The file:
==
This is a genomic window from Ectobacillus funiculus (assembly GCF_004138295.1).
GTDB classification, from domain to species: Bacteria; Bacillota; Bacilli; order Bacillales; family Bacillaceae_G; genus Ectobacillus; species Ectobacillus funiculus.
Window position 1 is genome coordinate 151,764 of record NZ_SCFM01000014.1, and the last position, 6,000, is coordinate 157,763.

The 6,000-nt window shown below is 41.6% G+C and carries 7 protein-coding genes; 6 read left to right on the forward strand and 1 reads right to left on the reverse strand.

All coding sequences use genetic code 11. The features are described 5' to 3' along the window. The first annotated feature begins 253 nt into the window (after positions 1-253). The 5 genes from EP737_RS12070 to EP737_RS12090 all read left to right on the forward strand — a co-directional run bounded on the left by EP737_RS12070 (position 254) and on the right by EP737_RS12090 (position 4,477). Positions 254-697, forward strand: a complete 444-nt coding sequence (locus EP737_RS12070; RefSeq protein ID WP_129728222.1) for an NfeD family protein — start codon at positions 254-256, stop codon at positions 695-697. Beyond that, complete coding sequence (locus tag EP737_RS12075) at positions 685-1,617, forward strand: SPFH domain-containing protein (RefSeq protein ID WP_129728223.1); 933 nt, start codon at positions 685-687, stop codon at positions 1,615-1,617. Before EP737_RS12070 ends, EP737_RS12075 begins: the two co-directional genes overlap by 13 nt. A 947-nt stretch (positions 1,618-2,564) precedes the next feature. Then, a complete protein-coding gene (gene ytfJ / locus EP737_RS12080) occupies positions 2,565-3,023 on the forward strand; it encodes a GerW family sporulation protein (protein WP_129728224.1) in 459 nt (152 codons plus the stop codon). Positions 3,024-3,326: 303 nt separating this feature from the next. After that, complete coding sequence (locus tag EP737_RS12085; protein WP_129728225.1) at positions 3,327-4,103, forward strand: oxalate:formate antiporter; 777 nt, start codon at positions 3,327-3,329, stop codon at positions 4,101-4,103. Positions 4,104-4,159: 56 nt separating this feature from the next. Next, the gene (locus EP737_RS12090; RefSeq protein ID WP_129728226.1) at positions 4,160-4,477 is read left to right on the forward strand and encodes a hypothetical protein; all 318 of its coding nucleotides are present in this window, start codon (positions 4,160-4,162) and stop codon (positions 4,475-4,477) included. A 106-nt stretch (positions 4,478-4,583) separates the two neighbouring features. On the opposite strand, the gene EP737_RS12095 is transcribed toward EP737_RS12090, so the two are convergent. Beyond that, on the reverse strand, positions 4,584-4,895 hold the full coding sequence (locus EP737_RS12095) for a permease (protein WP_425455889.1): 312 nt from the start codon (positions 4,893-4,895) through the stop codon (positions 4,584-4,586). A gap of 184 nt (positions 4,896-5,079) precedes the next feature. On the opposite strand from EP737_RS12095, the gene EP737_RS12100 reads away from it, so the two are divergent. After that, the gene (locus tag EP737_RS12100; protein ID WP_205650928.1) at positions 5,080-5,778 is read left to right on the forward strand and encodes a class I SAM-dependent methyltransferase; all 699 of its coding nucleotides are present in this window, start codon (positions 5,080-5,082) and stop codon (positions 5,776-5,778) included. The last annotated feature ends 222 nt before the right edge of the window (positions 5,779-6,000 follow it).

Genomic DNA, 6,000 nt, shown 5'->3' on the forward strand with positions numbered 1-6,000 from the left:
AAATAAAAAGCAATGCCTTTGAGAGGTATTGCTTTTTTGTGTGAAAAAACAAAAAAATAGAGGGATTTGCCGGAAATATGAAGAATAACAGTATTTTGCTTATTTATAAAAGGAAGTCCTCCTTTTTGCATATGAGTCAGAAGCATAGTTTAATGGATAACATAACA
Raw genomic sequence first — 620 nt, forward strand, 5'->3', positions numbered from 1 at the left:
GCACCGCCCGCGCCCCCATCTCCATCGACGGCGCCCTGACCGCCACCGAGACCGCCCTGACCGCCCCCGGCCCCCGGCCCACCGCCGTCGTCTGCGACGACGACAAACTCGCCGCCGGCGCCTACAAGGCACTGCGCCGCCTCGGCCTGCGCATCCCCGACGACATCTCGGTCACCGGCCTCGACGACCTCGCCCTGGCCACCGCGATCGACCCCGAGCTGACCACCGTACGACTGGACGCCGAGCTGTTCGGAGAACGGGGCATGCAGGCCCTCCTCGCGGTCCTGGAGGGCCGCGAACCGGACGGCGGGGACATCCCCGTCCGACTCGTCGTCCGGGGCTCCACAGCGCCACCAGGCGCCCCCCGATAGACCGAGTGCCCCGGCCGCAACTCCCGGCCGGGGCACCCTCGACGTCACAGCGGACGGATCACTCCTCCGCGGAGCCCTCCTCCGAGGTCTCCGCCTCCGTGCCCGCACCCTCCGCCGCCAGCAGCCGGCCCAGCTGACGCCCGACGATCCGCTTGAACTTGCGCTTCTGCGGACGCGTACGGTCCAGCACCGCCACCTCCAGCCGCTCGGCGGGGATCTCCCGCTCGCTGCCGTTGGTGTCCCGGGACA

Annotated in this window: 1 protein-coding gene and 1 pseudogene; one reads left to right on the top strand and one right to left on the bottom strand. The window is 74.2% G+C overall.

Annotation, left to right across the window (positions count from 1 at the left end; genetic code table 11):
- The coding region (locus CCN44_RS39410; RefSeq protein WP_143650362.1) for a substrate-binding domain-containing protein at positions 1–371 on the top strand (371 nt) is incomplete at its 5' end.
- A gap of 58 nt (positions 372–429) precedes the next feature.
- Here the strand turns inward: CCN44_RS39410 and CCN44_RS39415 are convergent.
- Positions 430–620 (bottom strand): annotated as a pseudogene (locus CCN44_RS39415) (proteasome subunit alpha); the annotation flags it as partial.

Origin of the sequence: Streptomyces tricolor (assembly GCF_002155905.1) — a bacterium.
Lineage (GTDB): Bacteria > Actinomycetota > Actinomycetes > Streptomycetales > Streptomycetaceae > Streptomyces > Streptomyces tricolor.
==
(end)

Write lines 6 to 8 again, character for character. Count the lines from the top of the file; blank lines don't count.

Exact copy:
Genomic DNA, 6,000 nt, shown 5'->3' on the forward strand with positions numbered 1-6,000 from the left:
AAATAAAAAGCAATGCCTTTGAGAGGTATTGCTTTTTTGTGTGAAAAAACAAAAAAATAGAGGGATTTGCCGGAAATATGAAGAATAACAGTATTTTGCTTATTTATAAAAGGAAGTCCTCCTTTTTGCATATGAGTCAGAAGCATAGTTTAATGGATAACATAACA
Raw genomic sequence first — 620 nt, forward strand, 5'->3', positions numbered from 1 at the left: